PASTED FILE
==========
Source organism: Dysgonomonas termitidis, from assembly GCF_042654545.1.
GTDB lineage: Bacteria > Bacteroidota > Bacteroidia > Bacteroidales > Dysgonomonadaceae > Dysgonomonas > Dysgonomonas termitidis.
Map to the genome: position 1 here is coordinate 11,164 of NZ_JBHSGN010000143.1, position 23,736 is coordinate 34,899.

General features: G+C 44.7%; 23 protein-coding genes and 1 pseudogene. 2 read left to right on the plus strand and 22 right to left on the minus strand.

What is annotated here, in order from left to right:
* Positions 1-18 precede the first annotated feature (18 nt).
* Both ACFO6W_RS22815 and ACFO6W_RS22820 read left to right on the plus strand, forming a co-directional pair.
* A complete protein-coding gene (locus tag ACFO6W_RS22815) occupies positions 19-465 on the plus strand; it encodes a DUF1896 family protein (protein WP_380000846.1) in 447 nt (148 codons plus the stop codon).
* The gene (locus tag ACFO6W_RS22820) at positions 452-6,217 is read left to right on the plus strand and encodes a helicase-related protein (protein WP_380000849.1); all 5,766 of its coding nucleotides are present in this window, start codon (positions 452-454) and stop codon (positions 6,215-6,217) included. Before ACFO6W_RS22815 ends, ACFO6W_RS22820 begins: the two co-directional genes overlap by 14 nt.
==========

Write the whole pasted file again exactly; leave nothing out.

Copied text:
Source organism: Dysgonomonas termitidis, from assembly GCF_042654545.1.
GTDB lineage: Bacteria > Bacteroidota > Bacteroidia > Bacteroidales > Dysgonomonadaceae > Dysgonomonas > Dysgonomonas termitidis.
Map to the genome: position 1 here is coordinate 11,164 of NZ_JBHSGN010000143.1, position 23,736 is coordinate 34,899.

General features: G+C 44.7%; 23 protein-coding genes and 1 pseudogene. 2 read left to right on the plus strand and 22 right to left on the minus strand.

What is annotated here, in order from left to right:
* Positions 1-18 precede the first annotated feature (18 nt).
* Both ACFO6W_RS22815 and ACFO6W_RS22820 read left to right on the plus strand, forming a co-directional pair.
* A complete protein-coding gene (locus tag ACFO6W_RS22815) occupies positions 19-465 on the plus strand; it encodes a DUF1896 family protein (protein WP_380000846.1) in 447 nt (148 codons plus the stop codon).
* The gene (locus tag ACFO6W_RS22820) at positions 452-6,217 is read left to right on the plus strand and encodes a helicase-related protein (protein WP_380000849.1); all 5,766 of its coding nucleotides are present in this window, start codon (positions 452-454) and stop codon (positions 6,215-6,217) included. Before ACFO6W_RS22815 ends, ACFO6W_RS22820 begins: the two co-directional genes overlap by 14 nt.